Southeastern Massachusetts is not a hotbed for comic nerdom. In 2013 I attended the 'Avengers' marathon in a packed theater in Chicago, and a few months later attended a "Dark Knight" marathon near my hometown, and there were seven people total.
But there was a strange energy surrounding Guardians of the Galaxy.
I've never seen so many 'admit ones' in my life. We were either all pencil-necked geeks with no life, hoping to get a gleam at Zoe Saldana's perky gamoras, or we believed so hard in the Marvel Cinematic universe, we chose the closest, crappiest theater, one that still had 'Ride Along' standees in the lobby and a "Carnevil" arcade game charging 75 cents...erm, '3 tokens' a play.
And my Thanos, was our faith rewarded. "Guardians Of The Galaxy" is a ribald, silly, and frankly warm space adventure that feels a bit like Star Wars had a baby with a pot brownie.
Our Guardians are Star Lord / Peter Quill, played by Chris Pratt who brings a nonchalant but cocksure vibe to the role. There's a lot of Han Solo and Mal from Firefly in his character. Abducted from Earth in the 1980s as an adolescent, his most precious possession is a walkman and tapes of classic pop songs his mother made for him before dying of cancer. In fact, it'd make sense if he modeled most of his adult 'persona' on Solo considering his frame of reference.
There's Rocket Raccoon and Groot, who give off a strange "Of Mice and Men" vibe if Lenny was allowed to be willingly violent and George was...a raccoon. Rocket is great, and Groot steals the show multiple times, yet again adding another notch in Vin Diesel's belt of awesome performances where he has less than a page or two of true dialog (see also: The Iron Giant).
There's Drax, his character reeling from the death of his wife and child, and revenge is on his mind. He also has trouble with metaphor, which results in a bevy of creative one liners and gags. Imagine if Spock had an anger problem and an HGH prescription, and you'll get the idea here.
Zoe Saldana adds green to her color-coded career, after Avatar blue and Star Trek Red, and is a perfectly serviceable straight man to the surrounding cast of crooks, losers, and fauna.
The cast has great chemistry, especially when you consider two of our Guardians are computer generated voodoo. How this group of misfits grows together and eventually fights and cares for one another I'll leave for the movie to explain, but the characters bicker and annoy each other for a majority of the run time, and the antagonism is great fun.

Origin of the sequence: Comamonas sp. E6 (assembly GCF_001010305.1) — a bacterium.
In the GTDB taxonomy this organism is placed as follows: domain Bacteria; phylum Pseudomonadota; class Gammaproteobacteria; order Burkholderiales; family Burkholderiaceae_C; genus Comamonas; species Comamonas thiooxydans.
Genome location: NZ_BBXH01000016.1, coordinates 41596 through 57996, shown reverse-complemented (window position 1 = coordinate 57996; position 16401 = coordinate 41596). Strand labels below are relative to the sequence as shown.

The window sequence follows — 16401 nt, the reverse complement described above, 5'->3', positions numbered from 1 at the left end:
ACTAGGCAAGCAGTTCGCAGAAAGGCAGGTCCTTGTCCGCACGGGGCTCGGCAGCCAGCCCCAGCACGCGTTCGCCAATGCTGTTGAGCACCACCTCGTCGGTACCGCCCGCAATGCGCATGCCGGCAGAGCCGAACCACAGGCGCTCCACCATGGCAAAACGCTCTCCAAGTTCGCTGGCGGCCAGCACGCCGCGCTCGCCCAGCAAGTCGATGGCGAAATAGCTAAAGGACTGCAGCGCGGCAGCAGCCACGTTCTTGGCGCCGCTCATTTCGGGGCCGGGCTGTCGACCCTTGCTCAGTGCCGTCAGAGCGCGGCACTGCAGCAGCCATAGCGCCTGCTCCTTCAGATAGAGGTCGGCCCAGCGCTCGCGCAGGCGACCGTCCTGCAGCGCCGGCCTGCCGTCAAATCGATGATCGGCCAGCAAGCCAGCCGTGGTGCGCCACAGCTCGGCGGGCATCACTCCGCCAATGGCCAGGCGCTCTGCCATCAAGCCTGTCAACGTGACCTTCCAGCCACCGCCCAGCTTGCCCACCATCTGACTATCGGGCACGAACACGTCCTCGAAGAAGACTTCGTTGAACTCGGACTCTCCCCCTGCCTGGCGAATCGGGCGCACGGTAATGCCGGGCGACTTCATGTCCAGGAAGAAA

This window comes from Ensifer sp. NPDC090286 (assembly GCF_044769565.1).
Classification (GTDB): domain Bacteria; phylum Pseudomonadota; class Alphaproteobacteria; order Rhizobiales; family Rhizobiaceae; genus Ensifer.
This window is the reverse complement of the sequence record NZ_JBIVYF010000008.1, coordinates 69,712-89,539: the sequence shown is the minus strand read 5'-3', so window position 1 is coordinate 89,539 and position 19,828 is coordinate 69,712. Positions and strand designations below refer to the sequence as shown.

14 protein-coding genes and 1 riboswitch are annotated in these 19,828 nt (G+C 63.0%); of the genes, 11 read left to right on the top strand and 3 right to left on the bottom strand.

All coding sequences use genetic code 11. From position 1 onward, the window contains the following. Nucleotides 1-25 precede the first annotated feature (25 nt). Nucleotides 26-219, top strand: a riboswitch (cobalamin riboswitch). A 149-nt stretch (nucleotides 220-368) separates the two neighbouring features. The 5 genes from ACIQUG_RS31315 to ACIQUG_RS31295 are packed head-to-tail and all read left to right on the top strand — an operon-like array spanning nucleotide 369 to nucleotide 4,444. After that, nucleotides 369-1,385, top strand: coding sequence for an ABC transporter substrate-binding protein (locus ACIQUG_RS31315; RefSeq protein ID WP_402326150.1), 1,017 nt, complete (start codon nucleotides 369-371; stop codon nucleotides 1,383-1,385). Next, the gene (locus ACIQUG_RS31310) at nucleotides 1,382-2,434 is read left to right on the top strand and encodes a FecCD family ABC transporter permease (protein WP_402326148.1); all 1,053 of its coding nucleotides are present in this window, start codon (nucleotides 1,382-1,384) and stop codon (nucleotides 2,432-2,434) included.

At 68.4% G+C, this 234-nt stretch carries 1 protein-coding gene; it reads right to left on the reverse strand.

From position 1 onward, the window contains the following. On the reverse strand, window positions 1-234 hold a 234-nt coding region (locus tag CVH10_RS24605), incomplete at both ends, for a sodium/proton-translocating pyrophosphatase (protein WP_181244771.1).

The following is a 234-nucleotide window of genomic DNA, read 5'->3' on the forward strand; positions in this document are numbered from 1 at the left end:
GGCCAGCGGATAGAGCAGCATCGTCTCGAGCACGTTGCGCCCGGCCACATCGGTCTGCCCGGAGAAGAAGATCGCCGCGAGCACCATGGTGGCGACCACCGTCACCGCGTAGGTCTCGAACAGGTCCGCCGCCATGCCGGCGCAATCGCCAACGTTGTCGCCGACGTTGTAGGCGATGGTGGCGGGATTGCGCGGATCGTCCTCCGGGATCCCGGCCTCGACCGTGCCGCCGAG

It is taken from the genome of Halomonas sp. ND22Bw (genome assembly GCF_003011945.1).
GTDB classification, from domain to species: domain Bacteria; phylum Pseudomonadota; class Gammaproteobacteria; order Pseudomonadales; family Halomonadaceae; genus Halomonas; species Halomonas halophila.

The plot involves all manner of Macguffiny names and objects and characters, but the casual chatter between the characters and rapid fire gags keep everything from feeling self important or exposition heavy. Even if you're not invested in things like the infinity gems, Thanos, or credit cookies, you'll have a great time based how well this cast plays off each other - to the point where you almost bemoan the fact it's an action movie with space battles.
A little thing about action movies; Generally speaking you'll have 2-3 'set pieces' per action flick. Iron Man 1: The escape from prison, the Iron Man flying around taking care of business bit, and then the big fight with Iron Monger. The Incredible Hulk: The fight in the factory, the fight outside of the university, and then the big showdown with Abomination. This is the language of action cinema, and while Marvel is many things, they are not in the business of breaking the mold regarding how action movies are structured and escalate.
James Gunn has his roots in indie cinema, and warps the mold a tad. This is a movie where Star Lord ventures into the bleakness of space to save a character he isn't even sure likes him. A moment ago he was mumbling about Footloose, and now, bathed in the vastness of space, he looks like an actual action movie hero. Interesting is the fact this scene works on an emotional level.
The above scene (and many more) work because the movie is flat-out funny on an interpersonal level. There's gags and pop culture references galore, and it's easier to make you cry for someone after you've laughed with them.
By not taking itself very seriously, and making us laugh so hard, this flick ends up getting you in the feelings quite a few times, mostly because you didn't expect to be got there at all.
You will feel true empathy for Rocket, Groot, Drax, Gamora, and Quill, and will likely relate to them all in personal ways, too. At one time or another, haven't we all felt like an alien amongst our people?
I find myself forgetting that these Marvel movies are for kids. I can't imagine actually being one, and how wide open my mind must be blown.
If I was 10, or 11, or 12, seeing this movie would have been foundational to my personhood. It would be the movie I'd play with friends while running around the back yard, arguing about who got to be Star Lord and wear my dad's leather jacket, tasking the tallest kid to stick some twigs in his hair to be Groot, and arranging the chairs on the front deck like the cock pit of The (Alyssa) Milano.
I'd hate to be JJ Abrams right now, because I think Guardians just out Star Warsed, Star Wars.